Mini camp is a perfect chance for young elementary campers to try their first overnight experience. This 2-night / 3-day camp is designed for rising 1st-3rd graders. From the time they arrive until they are picked up, there is a whirlwind of camp activities, fun, and new things to try that help them develop and build self-confidence. And most importantly, camp gives children time to experience God through nature, worship together, and practice living in Christian community.
Arkansas is an amazingly beautiful place. Adventure camp serves to showcase some spectacular chapters of creation while giving campers an opportunity to be adventurous and try something new and challenging.
This year, we will be going on a Wild Cave tour at Blanchard Springs Cavern near Mountain View. The cave tour lasts about 3-4 hours and is fairly strenuous, but amazing cave formations and other wonders make it worthwhile. When we’re above ground, we’ll camp in the park, hike some of the trails, and fish for trout in Mirror Lake. This camp is for 7th-9th graders.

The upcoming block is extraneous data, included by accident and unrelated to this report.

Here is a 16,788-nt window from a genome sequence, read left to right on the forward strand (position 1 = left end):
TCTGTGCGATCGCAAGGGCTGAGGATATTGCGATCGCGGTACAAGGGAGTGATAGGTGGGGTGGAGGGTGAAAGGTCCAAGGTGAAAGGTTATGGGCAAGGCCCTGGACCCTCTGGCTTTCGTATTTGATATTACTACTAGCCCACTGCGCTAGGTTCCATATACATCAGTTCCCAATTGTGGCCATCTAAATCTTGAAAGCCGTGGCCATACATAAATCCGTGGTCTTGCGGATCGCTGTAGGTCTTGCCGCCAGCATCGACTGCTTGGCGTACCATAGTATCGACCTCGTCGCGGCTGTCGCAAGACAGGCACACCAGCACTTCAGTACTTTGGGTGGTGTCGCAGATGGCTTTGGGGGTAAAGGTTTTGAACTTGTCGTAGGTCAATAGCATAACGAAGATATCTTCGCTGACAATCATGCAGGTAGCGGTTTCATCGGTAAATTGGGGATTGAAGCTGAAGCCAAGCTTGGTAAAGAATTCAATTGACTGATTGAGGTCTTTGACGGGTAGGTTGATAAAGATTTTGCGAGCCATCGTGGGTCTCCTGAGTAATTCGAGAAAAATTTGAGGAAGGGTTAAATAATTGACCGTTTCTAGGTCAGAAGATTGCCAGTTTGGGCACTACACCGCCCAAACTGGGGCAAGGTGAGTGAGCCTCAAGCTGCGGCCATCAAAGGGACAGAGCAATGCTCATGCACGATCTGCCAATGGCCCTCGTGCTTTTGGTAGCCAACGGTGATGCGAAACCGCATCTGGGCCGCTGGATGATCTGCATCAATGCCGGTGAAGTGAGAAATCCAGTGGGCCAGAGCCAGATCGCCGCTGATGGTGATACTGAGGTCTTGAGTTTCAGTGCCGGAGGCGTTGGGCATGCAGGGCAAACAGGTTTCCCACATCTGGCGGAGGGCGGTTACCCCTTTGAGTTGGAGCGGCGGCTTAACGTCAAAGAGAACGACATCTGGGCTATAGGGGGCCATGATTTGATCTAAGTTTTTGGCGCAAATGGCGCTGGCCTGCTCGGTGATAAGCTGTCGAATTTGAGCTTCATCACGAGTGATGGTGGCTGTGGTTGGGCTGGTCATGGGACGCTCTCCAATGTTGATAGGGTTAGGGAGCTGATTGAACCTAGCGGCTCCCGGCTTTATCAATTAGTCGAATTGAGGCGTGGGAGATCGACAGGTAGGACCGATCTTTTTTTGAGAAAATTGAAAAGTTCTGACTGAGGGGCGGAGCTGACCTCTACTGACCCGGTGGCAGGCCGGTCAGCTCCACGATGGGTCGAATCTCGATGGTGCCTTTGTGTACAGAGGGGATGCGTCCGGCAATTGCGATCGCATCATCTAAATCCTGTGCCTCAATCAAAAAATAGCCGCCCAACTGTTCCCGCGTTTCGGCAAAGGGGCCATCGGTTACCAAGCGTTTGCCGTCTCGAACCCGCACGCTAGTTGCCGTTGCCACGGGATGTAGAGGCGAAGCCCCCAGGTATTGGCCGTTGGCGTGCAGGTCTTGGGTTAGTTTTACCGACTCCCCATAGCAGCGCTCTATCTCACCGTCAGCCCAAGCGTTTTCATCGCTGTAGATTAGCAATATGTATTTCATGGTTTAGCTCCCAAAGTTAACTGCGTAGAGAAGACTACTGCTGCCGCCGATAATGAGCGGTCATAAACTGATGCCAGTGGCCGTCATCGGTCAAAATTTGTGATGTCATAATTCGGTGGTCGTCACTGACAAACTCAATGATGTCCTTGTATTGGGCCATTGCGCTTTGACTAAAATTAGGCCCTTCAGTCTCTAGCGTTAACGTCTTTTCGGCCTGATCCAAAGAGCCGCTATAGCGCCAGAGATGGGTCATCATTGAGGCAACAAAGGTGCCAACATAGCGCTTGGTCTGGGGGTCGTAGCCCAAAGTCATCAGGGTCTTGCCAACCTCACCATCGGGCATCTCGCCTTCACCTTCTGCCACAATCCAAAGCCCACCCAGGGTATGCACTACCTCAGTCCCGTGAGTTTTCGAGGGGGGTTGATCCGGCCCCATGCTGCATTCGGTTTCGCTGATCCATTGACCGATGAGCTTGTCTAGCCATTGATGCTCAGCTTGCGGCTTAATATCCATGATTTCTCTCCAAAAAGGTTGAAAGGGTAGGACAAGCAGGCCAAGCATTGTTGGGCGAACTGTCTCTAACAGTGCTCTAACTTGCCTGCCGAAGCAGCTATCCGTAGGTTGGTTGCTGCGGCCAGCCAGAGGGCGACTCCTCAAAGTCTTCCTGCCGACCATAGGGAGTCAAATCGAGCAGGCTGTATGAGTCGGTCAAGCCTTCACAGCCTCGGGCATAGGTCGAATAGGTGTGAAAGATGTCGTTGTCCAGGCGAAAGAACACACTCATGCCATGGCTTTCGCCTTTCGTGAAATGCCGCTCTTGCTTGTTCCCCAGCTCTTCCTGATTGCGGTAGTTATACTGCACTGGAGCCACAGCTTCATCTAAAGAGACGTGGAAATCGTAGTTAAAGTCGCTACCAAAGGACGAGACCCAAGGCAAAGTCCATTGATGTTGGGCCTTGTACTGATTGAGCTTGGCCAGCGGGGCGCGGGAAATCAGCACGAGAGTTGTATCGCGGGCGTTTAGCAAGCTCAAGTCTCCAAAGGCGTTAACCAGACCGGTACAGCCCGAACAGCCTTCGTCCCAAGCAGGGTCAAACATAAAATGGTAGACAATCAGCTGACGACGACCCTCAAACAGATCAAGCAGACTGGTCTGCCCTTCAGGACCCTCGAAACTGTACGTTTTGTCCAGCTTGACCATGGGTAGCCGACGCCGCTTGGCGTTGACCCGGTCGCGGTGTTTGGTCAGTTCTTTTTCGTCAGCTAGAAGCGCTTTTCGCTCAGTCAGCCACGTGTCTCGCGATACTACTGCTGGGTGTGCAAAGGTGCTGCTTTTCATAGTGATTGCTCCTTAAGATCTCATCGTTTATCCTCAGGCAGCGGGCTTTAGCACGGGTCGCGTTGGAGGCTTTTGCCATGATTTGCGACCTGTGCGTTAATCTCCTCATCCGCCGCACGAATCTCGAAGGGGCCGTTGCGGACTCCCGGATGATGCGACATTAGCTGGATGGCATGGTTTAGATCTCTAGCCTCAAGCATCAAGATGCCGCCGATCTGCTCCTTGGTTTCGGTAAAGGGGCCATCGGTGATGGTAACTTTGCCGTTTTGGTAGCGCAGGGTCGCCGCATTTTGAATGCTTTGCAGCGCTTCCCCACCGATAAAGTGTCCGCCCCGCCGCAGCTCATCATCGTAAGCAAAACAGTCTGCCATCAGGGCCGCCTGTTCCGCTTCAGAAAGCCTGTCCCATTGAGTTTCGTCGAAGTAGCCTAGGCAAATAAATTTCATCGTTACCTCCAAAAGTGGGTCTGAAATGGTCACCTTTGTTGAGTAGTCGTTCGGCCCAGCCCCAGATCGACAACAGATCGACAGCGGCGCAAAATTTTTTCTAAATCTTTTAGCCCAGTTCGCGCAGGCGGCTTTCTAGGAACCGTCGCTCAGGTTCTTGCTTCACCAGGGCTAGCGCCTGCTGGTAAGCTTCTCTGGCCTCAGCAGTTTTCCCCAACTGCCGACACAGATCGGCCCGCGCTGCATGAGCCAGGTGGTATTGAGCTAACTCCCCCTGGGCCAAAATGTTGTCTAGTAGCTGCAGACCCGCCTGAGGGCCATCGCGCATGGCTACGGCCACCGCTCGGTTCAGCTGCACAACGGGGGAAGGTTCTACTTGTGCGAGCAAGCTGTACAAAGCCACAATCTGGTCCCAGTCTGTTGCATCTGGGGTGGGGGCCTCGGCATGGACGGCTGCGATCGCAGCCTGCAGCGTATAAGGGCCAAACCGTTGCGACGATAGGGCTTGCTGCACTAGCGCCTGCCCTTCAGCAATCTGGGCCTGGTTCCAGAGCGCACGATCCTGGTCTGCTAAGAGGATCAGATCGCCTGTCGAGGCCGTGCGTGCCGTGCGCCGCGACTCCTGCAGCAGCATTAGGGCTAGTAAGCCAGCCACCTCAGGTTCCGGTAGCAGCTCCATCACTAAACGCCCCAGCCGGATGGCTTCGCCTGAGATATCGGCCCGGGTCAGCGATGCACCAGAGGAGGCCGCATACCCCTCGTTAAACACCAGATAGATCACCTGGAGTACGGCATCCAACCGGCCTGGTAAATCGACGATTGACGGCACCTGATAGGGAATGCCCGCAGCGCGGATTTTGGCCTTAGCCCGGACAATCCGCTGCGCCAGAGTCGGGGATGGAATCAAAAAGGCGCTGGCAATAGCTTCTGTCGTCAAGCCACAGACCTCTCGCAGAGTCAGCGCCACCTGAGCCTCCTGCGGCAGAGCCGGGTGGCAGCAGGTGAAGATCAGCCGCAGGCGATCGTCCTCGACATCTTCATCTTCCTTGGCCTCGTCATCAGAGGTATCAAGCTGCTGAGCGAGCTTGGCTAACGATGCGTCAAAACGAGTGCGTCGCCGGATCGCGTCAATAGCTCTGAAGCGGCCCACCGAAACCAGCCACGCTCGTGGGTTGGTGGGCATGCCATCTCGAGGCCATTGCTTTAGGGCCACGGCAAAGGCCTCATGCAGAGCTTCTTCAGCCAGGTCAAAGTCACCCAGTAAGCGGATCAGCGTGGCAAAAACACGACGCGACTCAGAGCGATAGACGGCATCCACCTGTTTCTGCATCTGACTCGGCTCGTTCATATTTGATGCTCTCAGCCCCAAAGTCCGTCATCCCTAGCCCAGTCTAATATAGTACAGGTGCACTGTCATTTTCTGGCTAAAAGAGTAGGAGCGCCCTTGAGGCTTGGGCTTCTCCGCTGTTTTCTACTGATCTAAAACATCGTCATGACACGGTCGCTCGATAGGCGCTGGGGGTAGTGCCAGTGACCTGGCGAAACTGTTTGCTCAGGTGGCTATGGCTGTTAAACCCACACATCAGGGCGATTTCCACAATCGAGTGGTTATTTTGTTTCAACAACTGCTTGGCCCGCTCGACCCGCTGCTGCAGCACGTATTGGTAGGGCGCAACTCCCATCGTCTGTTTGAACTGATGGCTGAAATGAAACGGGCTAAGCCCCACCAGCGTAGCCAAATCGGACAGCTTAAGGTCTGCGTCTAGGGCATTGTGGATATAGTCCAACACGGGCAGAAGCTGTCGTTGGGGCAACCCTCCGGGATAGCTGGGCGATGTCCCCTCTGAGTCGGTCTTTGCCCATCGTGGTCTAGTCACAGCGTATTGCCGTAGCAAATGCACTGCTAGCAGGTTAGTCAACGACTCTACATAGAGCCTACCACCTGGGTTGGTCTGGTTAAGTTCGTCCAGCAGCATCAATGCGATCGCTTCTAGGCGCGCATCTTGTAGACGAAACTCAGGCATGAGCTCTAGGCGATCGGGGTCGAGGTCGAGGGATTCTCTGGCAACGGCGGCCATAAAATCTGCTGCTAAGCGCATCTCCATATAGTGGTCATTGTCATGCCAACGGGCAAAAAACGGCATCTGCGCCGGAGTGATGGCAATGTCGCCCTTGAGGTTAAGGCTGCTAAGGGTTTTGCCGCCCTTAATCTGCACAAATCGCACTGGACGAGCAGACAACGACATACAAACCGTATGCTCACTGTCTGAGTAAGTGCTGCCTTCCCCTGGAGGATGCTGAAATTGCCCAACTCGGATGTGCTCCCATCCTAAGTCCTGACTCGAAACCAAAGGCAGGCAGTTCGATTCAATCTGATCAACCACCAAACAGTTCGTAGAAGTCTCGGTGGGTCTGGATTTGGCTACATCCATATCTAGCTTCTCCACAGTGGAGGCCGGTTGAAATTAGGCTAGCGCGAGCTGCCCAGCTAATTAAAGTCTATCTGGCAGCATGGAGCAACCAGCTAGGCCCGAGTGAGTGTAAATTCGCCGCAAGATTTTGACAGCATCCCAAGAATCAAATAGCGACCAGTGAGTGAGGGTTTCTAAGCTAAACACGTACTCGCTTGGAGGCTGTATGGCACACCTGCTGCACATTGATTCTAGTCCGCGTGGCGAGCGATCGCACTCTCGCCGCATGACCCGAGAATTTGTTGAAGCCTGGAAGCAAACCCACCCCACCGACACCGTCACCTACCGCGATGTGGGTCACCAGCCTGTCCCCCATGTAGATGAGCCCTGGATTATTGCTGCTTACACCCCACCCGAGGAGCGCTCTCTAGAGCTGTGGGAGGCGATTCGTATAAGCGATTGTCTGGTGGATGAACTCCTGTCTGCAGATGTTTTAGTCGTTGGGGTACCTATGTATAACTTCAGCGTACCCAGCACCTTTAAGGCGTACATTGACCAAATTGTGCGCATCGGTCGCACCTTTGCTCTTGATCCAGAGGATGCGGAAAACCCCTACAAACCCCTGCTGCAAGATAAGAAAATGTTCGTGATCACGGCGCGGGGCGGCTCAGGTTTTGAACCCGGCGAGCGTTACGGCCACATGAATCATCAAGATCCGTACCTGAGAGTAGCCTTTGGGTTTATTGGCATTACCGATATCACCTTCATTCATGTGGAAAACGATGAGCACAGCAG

Discovery camp is a 3 day/4 night camp designed for campers going into 1st-4th grades. It’s perfect for younger campers who are ready to spend an extra night at camp, but also for campers old enough for elementary camp who may not be ready to spend a week away from home. Each day campers will participate in worship, games, family group activities like daily Bible studies, archery, kayaking, nature hikes, and more.
Jr. High camp is a 6 day/5 night camp for raising 7th-9th graders. Jr. High camp is structured similarly to Elementary, but with a few different challenging, age-appropriate activities. Jr. High also has the option for Outpost and horseback riding.
Hammett Evans from Monticello is writing the curriculum for Sr. High camp themed around Stranger Things.
This is a camp designed for campers interested in music, theater, and the arts. Campers will work all week putting together an original production, building sets, and performing for parents and staff at the end of the camp session.